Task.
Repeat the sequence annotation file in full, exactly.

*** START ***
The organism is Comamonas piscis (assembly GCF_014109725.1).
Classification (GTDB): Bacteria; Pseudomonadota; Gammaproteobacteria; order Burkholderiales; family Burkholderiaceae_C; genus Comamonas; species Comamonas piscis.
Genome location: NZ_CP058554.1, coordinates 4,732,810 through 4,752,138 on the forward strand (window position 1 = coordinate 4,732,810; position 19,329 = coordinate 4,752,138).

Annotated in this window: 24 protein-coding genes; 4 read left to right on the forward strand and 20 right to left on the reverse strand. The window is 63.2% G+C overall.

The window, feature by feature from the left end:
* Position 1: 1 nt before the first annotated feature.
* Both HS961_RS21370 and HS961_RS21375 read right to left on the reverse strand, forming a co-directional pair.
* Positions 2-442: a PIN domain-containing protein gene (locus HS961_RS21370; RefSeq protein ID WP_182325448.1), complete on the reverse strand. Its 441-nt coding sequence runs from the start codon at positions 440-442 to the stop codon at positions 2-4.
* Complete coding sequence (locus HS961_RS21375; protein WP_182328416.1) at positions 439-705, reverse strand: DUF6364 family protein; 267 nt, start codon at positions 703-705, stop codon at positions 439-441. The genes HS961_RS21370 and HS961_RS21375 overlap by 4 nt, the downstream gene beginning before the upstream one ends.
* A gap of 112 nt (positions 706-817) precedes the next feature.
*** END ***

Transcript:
The organism is Comamonas piscis (assembly GCF_014109725.1).
Classification (GTDB): Bacteria; Pseudomonadota; Gammaproteobacteria; order Burkholderiales; family Burkholderiaceae_C; genus Comamonas; species Comamonas piscis.
Genome location: NZ_CP058554.1, coordinates 4,732,810 through 4,752,138 on the forward strand (window position 1 = coordinate 4,732,810; position 19,329 = coordinate 4,752,138).

Annotated in this window: 24 protein-coding genes; 4 read left to right on the forward strand and 20 right to left on the reverse strand. The window is 63.2% G+C overall.

The window, feature by feature from the left end:
* Position 1: 1 nt before the first annotated feature.
* Both HS961_RS21370 and HS961_RS21375 read right to left on the reverse strand, forming a co-directional pair.
* Positions 2-442: a PIN domain-containing protein gene (locus HS961_RS21370; RefSeq protein ID WP_182325448.1), complete on the reverse strand. Its 441-nt coding sequence runs from the start codon at positions 440-442 to the stop codon at positions 2-4.
* Complete coding sequence (locus HS961_RS21375; protein WP_182328416.1) at positions 439-705, reverse strand: DUF6364 family protein; 267 nt, start codon at positions 703-705, stop codon at positions 439-441. The genes HS961_RS21370 and HS961_RS21375 overlap by 4 nt, the downstream gene beginning before the upstream one ends.
* A gap of 112 nt (positions 706-817) precedes the next feature.